On Distributed Communications Series

IX. Security, Secrecy, and Tamper-Free Considerations

IV. Implications for the Distributed Network System

As it will be necessary to pass through very many switching centers in the proposed distributed network, the limitations of link-by-link encryption are strongly felt. A system with several hundred nodes, depending solely upon link-by-link encryption, would probably be considered inadequate except perhaps for the transmission of semiclassified data--data that would probably be sent in the clear today. Further, end-to-end encryption alone is also unsatisfactory, as the heading on each message block would be in the clear.

Thus, the distributed network shall use both link-by-link and end-to-end encryption. Rather than adding boxes to each switching center, the cipher encoder and decoder circuits shall be designed as an integral part of the Switching Nodes and Multiplexing Stations.

Link-by-Link Cryptography in the Distributed Network

The link-by-link crypto used in the distributed network is described in detail in ODC-VII.[1] Identical pseudo-random flip-flop chains exist at adjacent Switching Nodes. A logical operation combines the key and the text; timing is established from a piezoelectric clock. Each sequential Message Block contains a "Crypto Serial Number" in the clear derived from the time base.

Timing is established by shifting the local timing so that incoming Message Blocks arrive synchronized to the "start of Message Block" point of the local counter. Then, the difference between the Crypto Serial Numbers is measured by a digital subtraction and the local timing rate is increased or decreased accordingly. The process is repeated until the link has been pulled into synchronization. Synchronization is automatic for link outages up to at least 12 hours duration.

It is anticipated that the key at each Switching Node will be changed on the order of once per week, or thereabouts. Storage for two alternatively assigned key phases is anticipated to eliminate the need for personnel to be at two or more Switching Nodes at the same time.

It should be emphasized that the link-by-link cryptography serves primarily to keep message headings secret from the eavesdropper.

During the periods in which no valid traffic is being transmitted, a "dummy" or filler stream of bits is sent, not only concealing traffic loading, but also for maintaining the timing synchronization. The dummy stream is created by an electronic noise generator tube feeding several stages of a pseudo-random counter.

The keys used for the link-by-link crypto are in the form of cards, statically read out.

While the crypto stream would be rather hard to "break," it will be seen that comparatively little damage will result should such an event occur.

End-to-End Cryptography in the Distributed Network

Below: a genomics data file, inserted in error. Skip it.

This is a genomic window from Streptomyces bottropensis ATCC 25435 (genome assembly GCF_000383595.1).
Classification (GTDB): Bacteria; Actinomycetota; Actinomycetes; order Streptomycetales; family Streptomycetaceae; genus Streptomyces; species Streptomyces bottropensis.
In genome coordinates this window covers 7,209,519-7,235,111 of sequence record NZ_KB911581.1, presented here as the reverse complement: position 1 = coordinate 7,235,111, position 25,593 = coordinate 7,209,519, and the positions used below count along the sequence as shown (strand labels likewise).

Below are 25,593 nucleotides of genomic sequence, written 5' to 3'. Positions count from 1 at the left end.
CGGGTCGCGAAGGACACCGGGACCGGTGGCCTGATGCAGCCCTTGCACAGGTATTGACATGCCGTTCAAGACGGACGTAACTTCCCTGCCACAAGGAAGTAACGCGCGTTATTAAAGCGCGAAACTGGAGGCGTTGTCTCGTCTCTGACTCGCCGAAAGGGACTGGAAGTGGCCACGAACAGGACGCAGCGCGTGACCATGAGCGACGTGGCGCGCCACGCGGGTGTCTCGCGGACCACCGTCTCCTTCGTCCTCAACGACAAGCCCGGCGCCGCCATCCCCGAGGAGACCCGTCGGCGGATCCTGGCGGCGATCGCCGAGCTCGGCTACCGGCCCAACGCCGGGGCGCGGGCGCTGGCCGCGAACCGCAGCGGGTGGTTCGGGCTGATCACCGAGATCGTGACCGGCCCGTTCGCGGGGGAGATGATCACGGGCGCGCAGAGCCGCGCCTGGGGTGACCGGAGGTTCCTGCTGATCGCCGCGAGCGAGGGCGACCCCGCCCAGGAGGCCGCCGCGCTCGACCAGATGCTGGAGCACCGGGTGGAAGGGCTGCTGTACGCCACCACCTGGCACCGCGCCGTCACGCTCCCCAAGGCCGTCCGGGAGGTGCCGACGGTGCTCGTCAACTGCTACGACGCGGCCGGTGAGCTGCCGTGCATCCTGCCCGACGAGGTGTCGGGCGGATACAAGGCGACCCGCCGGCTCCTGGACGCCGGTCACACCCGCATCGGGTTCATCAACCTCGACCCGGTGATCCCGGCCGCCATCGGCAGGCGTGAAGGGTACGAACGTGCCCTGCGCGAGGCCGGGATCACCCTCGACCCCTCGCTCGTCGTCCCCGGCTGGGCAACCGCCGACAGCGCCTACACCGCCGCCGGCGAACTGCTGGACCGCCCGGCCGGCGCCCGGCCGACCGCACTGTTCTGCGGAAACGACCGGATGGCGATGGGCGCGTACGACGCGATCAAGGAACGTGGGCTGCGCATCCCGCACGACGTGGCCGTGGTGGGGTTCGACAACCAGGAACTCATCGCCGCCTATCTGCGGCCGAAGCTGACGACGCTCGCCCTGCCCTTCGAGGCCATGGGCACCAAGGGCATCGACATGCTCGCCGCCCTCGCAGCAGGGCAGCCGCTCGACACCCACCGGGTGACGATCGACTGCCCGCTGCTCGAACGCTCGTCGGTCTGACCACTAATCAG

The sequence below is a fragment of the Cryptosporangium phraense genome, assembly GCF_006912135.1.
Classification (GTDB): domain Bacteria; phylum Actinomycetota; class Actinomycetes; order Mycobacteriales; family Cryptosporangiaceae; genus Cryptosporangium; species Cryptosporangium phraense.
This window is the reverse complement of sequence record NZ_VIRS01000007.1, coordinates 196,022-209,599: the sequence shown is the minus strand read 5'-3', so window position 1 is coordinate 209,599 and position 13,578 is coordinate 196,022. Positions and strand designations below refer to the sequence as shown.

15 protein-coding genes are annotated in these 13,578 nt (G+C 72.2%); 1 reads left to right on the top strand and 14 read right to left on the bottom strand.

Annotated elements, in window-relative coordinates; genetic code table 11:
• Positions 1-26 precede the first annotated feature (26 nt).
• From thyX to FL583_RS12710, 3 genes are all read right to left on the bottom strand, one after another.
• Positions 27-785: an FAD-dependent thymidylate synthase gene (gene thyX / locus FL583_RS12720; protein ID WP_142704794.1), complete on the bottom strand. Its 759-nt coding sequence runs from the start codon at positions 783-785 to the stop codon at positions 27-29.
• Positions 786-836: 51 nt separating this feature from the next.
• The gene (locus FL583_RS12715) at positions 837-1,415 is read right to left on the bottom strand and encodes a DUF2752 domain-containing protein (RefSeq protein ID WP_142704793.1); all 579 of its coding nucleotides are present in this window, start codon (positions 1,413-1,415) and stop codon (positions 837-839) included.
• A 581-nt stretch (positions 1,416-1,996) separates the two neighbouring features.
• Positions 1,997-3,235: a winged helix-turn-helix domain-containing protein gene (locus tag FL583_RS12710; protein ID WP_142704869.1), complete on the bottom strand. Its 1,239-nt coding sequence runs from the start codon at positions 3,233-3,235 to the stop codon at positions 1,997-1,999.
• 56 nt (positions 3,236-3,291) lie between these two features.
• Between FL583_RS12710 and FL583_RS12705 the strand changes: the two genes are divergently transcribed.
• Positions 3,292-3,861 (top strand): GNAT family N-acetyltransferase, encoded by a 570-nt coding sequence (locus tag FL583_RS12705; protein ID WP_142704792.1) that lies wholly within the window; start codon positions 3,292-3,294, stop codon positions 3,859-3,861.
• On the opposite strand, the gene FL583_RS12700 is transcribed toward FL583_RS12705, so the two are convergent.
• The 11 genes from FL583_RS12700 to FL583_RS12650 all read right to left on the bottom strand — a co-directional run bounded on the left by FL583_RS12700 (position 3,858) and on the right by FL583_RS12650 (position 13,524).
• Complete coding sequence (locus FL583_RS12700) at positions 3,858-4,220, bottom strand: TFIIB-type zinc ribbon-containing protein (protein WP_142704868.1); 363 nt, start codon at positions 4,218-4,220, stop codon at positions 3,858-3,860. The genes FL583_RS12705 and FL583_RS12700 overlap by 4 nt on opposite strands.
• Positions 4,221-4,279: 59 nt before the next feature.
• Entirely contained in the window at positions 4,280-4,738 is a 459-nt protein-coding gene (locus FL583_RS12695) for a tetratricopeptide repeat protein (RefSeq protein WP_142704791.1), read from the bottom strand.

The end-to-end crypto built into the Multiplexing Station (see ODC-VIII) is more complicated than that used on the links between the' Switching Nodes (and the links from the Multiplexing Station to the Switching Nodes). The added complexity is due to the fact that Multiplexing Station cryptography must permit any subscriber "to talk" to any other subscriber. As the number of potential subscribers is in the millions, the requirement for key storage can become overwhelming. Therefore, an alternative approach has been chosen of storing at each Multiplexing Station key bases only to other Multiplexing Stations. Since we anticipate a maximum of 1024 Multiplexing Stations, only this number key bases need be stored at each Multiplexing Station. We will also assume that any pair of subscribers will desire connections to be kept open for periods ranging from a few seconds to a full day. Such connections, called "pseudo-circuits," are discussed in detail in ODC-VIII.

The first few Message Blocks in any "conversation" exchange housekeeping information necessary for rapid processing of subsequent Message Blocks. This interchange will require on the order of perhaps two seconds. Every time a new call is placed by a subscriber, the originating Multiplexing Station notes which Multiplexing Station is being called and increments its corresponding stored Serial Call Number for the called Multiplexing Station. This serial number is used by both Multiplexing Stations as a crypto start point for synchronization. Since each Multiplexing Station contains a powerful computing engine, and as one second is a long time in the life of a fast computer, sufficient time and capability exist for creating a new pseudo-random number for each new call with no apparent relationship to the key base used on previous calls. Thus, information concerning one call is of no use whatsoever in breaking subsequent calls. This is important in a system with widespread entry, and even allows civilian traffic to be combined with military traffic without weakening the secrecy protection offered.